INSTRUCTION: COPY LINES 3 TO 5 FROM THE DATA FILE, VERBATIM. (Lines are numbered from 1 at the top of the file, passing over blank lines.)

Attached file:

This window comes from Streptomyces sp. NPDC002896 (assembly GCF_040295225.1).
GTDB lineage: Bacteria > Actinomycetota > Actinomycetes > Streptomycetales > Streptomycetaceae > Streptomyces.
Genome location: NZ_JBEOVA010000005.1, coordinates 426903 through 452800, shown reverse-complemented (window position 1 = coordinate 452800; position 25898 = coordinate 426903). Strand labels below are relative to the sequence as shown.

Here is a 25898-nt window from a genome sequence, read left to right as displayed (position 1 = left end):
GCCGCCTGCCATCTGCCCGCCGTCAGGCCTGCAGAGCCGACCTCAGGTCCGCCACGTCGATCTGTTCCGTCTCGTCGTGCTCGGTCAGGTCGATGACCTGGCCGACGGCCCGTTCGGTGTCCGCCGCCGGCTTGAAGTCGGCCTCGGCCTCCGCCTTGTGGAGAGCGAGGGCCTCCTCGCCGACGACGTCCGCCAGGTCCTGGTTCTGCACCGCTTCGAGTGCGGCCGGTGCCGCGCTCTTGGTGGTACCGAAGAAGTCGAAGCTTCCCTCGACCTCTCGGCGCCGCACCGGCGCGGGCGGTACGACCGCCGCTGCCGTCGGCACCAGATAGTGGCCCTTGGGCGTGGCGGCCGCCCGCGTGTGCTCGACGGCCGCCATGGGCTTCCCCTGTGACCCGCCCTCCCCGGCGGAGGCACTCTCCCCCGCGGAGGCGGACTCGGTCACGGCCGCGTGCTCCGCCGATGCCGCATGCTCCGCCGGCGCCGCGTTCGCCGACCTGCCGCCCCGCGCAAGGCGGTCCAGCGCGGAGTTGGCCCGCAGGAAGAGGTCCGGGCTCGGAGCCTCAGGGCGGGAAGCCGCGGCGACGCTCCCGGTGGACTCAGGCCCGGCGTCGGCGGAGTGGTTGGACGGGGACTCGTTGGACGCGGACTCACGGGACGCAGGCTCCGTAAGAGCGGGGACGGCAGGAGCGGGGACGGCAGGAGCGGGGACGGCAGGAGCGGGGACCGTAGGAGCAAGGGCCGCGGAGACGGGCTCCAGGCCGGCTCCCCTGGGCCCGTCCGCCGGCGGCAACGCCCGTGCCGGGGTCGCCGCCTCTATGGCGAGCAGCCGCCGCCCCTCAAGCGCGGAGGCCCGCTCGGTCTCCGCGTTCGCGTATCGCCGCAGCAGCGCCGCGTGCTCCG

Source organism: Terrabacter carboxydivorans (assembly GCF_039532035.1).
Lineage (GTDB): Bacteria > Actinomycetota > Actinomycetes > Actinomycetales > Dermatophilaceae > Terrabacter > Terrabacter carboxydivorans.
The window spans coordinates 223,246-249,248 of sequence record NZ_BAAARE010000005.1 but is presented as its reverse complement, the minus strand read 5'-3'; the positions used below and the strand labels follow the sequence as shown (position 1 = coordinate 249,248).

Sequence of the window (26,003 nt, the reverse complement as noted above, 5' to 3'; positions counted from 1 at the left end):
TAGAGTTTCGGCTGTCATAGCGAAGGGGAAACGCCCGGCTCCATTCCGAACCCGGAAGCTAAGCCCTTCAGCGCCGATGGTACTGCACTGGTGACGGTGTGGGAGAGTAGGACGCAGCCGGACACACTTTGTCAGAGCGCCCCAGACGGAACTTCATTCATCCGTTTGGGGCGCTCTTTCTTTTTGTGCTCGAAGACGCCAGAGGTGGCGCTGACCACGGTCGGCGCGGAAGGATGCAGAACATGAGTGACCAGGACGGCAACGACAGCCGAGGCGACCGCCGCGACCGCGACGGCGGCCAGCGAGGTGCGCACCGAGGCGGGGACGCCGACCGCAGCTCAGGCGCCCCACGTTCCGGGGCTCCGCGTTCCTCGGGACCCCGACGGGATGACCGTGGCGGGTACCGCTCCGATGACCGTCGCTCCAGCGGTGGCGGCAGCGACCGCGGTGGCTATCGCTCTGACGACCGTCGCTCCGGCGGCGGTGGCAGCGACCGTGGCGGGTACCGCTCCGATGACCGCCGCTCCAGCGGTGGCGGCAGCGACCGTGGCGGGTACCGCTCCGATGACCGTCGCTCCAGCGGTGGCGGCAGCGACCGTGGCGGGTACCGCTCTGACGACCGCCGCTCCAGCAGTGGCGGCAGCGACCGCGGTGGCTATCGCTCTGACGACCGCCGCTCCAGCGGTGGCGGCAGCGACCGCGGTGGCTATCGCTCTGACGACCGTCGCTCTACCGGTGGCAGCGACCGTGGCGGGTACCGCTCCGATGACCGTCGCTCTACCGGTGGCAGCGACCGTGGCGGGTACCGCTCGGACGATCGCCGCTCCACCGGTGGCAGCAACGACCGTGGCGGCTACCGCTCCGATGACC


Genome location: NZ_JBEOVA010000005.1, coordinates 426903 through 452800, shown reverse-complemented (window position 1 = coordinate 452800; position 25898 = coordinate 426903). Strand labels below are relative to the sequence as shown.

Here is a 25898-nt window from a genome sequence, read left to right as displayed (position 1 = left end):
GCCGCCTGCCATCTGCCCGCCGTCAGGCCTGCAGAGCCGACCTCAGGTCCGCCACGTCGATCTGTTCCGTCTCGTCGTGCTCGGTCAGGTCGATGACCTGGCCGACGGCCCGTTCGGTGTCCGCCGCCGGCTTGAAGTCGGCCTCGGCCTCCGCCTTGTGGAGAGCGAGGGCCTCCTCGCCGACGACGTCCGCCAGGTCCTGGTTCTGCACCGCTTCGAGTGCGGCCGGTGCCGCGCTCTTGGTGGTACCGAAGAAGTCGAAGCTTCCCTCGACCTCTCGGCGCCGCACCGGCGCGGGCGGTACGACCGCCGCTGCCGTCGGCACCAGATAGTGGCCCTTGGGCGTGGCGGCCGCCCGCGTGTGCTCGACGGCCGCCATGGGCTTCCCCTGTGACCCGCCCTCCCCGGCGGAGGCACTCTCCCCCGCGGAGGCGGACTCGGTCACGGCCGCGTGCTCCGCCGATGCCGCATGCTCCGCCGGCGCCGCGTTCGCCGACCTGCCGCCCCGCGCAAGGCGGTCCAGCGCGGAGTTGGCCCGCAGGAAGAGGTCCGGGCTCGGAGCCTCAGGGCGGGAAGCCGCGGCGACGCTCCCGGTGGACTCAGGCCCGGCGTCGGCGGAGTGGTTGGACGGGGACTCGTTGGACGCGGACTCACGGGACGCAGGCTCCGTAAGAGCGGGGACGGCAGGAGCGGGGACGGCAGGAGCGGGGACGGCAGGAGCGGGGACCGTAGGAGCAAGGGCCGCGGAGACGGGCTCCAGGCCGGCTCCCCTGGGCCCGTCCGCCGGCGGCAACGCCCGTGCCGGGGTCGCCGCCTCTATGGCGAGCAGCCGCCGCCCCTCAAGCGCGGAGGCCCGCTCGGTCTCCGCGTTCGCGTATCGCCGCAGCAGCGCCGCGTGCTCCG